Digital high streets – the role of digital technology and joined up thinking in revitalising our town centres

Since the dawn of civilisation thousands of years ago, we have always come together at the centre of our communities, to trade, socialise and seek enlightenment. In the 1870’s due to increased urbanisation people no longer grew produce for themselves, and market stalls became shops, and the high street was born.

For over a hundred years, the high street primarily catered for our essential need to ‘pop to the shops’. However, according to a recent LGA report, our reasons to visit the high street have changed, from primarily retail and functional, to latterly social and experiential. This has also come against a backdrop of increased ‘Internet’ shopping, which according to the ONS rose from 2% in 2000 to over 40% during the pandemic in 2021, reducing to less than 25% today.

It would be easy to conclude therefore that anything ‘Digital’ or ‘Internet’ related is a threat to traditional retail and the high street. As with any new disruptive technology, the reality is far more nuanced. Just because we can stream our favourite band, doesn’t get anywhere near seeing them live, and watching our beloved sports team on the television, is nothing like being in the stadium cheering them on (depending on your team of course).

New technology always comes along, and it is those people, organisations, cities, regions, towns and villages that can embrace and harness it that will benefit the most. Attracting visitors, increasing footfall, optimising parking, promoting offers, improving air quality and place shaping is central to all local policy objectives, but how to deliver, measure and predict relating outcomes is another question entirely.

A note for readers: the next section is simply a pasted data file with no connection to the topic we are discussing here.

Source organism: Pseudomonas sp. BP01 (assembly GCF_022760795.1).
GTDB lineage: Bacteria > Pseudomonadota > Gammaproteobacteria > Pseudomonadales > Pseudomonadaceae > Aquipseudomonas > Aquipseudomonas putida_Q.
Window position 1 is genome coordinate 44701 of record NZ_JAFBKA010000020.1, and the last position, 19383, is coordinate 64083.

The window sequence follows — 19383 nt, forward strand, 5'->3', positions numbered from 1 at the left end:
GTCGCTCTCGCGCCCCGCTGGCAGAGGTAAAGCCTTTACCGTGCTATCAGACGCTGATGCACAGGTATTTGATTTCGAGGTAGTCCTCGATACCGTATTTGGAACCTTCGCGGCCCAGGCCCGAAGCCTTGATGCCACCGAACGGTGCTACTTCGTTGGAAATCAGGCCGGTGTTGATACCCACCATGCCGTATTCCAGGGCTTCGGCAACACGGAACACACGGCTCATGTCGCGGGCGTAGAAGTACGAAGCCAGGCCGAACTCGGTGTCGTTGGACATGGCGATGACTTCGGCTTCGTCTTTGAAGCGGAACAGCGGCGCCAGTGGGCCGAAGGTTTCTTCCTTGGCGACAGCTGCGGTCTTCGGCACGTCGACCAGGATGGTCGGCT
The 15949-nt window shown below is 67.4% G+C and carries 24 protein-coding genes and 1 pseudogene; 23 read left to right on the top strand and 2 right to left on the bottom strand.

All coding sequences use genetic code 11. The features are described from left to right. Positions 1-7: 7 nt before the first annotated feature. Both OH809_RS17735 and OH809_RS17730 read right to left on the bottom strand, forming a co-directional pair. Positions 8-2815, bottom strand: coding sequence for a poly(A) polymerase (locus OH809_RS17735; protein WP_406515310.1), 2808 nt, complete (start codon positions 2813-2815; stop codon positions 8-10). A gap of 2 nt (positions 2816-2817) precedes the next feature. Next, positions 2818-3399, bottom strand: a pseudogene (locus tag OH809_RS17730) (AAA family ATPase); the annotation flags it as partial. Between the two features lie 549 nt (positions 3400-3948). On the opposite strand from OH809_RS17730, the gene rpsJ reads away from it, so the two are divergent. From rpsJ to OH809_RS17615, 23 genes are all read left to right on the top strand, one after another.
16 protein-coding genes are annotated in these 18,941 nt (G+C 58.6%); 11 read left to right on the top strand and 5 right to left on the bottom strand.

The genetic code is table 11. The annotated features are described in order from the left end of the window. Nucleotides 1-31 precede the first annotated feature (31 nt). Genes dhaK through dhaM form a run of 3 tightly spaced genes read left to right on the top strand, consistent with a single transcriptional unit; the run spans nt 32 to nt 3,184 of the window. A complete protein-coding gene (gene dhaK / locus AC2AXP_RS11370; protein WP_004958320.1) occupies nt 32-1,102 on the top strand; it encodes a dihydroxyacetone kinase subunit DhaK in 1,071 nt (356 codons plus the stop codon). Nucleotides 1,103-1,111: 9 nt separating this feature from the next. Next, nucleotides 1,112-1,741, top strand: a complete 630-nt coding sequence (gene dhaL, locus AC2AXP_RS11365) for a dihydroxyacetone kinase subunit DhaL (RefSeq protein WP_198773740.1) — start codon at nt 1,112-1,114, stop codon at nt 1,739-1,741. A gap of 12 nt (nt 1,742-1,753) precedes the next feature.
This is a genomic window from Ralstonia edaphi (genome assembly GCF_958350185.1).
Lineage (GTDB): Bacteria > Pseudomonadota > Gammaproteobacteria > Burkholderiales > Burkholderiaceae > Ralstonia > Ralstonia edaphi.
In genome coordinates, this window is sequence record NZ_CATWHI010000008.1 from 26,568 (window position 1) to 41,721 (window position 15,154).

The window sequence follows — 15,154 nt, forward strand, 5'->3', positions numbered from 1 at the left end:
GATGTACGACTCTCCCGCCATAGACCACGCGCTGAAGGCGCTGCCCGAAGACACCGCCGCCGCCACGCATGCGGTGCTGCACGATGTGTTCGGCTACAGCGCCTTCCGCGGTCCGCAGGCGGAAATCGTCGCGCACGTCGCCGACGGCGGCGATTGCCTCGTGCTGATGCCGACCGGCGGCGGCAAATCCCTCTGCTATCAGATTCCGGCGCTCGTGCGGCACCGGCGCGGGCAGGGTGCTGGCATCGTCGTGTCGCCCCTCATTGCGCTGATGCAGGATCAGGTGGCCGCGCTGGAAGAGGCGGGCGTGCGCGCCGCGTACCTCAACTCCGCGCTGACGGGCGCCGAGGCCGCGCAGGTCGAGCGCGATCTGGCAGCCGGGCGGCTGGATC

And this is where digital infrastructure and solutions can help. Whether it is enriching visitor experience, supporting retailers, attracting flexible workers, enhancing public safety or even helping us park more easily, digital technology increasingly underpins all of it. The ability to create an engaging and cohesive visitor experience, whilst also bringing together previously disparate silos of data into meaningful dashboards is vital to helping ensure our high streets and centres are optimised and thriving.

Stuart Smith, Head of Public Sector at dbfb said ‘Having delivered this technology within a location that is now the fastest growing town centre in the South of England, I have seen first-hand just how powerful this technology can be. As our regions, cities and towns have benefited in the past from industrialisation, those that that harness digital today, will be the ones to thrive into the future.’

About dbfb 

dbfb is a leader in the telecommunications industry, committed to providing innovative and effective solutions that enhance connectivity and community engagement across the UK.




Internet sales as a percentage of total retail sales (ratio) (%) – Office for National Statistics (
Creating resilient and revitalised high streets in the ‘new normal’ | Local Government Association